November 15, 2004

Stoplight Design

Why are stoplights Red, Yellow and Green?

"Stoplights are red, yellow, and green, because traffic officials, early on copied the code system railroad engineers devised for track systems controlling the trains."

And something interesting I learned from reading "From cells to bells, 10 things the Chinese do far better than we do"

"In Tianjin, a city of 13 million people, traffic lights display red or green signals in a rectangle that rhythmically shrinks down as the time remaining evaporates. In Beijing, some traffic lights offer a countdown clock for both green and red signals. ... During a red light, you know whether you have time to check that map; on a green light, you know whether to start braking a block away -- or to stomp on the accelerator, as though you were a Toronto or Montreal driver. (That's probably why Montreal has a few lights with countdown seconds for pedestrians.)"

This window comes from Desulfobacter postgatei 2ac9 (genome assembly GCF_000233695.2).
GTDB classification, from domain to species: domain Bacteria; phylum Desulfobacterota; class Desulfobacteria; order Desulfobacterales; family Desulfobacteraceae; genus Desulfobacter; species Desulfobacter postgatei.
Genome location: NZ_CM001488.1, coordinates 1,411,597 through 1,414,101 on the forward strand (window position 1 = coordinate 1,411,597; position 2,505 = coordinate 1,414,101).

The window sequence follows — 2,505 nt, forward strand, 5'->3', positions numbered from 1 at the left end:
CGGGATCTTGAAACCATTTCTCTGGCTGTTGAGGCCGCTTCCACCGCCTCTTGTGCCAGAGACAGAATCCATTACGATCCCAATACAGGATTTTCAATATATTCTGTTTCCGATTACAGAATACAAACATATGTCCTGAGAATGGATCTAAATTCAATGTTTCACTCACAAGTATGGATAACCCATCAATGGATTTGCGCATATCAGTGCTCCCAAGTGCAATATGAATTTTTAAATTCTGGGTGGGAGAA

At what point is it worthwhile to change your standards if a better design is evident? I can't imagine the cost of rolling out new stoplight designs across the US. The cost for education and awareness alone would be huge. Yet, if it would prevent accidents and driver frustration, maybe it'd be worth it. Just thinking about the "business case" for analyzing the cost/benefit makes my head hurt, not to mention the political battles that would have to be won...

What do you think? Leave a comment...

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